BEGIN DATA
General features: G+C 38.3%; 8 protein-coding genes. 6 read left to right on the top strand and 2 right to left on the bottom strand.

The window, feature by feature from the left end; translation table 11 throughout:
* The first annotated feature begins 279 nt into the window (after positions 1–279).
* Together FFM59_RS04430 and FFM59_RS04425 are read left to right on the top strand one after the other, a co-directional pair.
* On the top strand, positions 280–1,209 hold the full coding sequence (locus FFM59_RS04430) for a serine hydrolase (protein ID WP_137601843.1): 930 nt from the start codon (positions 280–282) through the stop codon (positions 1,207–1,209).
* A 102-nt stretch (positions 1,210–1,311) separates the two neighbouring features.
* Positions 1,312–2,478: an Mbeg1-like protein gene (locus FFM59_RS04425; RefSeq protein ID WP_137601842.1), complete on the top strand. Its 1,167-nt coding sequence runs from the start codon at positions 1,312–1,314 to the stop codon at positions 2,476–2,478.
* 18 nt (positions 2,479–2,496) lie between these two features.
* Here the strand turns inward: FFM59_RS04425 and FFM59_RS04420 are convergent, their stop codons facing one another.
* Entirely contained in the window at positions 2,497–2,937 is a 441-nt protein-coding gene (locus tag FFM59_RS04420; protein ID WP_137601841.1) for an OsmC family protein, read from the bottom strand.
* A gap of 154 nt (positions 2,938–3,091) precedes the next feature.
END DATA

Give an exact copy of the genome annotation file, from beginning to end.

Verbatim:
General features: G+C 38.3%; 8 protein-coding genes. 6 read left to right on the top strand and 2 right to left on the bottom strand.

The window, feature by feature from the left end; translation table 11 throughout:
* The first annotated feature begins 279 nt into the window (after positions 1–279).
* Together FFM59_RS04430 and FFM59_RS04425 are read left to right on the top strand one after the other, a co-directional pair.
* On the top strand, positions 280–1,209 hold the full coding sequence (locus FFM59_RS04430) for a serine hydrolase (protein ID WP_137601843.1): 930 nt from the start codon (positions 280–282) through the stop codon (positions 1,207–1,209).
* A 102-nt stretch (positions 1,210–1,311) separates the two neighbouring features.
* Positions 1,312–2,478: an Mbeg1-like protein gene (locus FFM59_RS04425; RefSeq protein ID WP_137601842.1), complete on the top strand. Its 1,167-nt coding sequence runs from the start codon at positions 1,312–1,314 to the stop codon at positions 2,476–2,478.
* 18 nt (positions 2,479–2,496) lie between these two features.
* Here the strand turns inward: FFM59_RS04425 and FFM59_RS04420 are convergent, their stop codons facing one another.
* Entirely contained in the window at positions 2,497–2,937 is a 441-nt protein-coding gene (locus tag FFM59_RS04420; protein ID WP_137601841.1) for an OsmC family protein, read from the bottom strand.
* A gap of 154 nt (positions 2,938–3,091) precedes the next feature.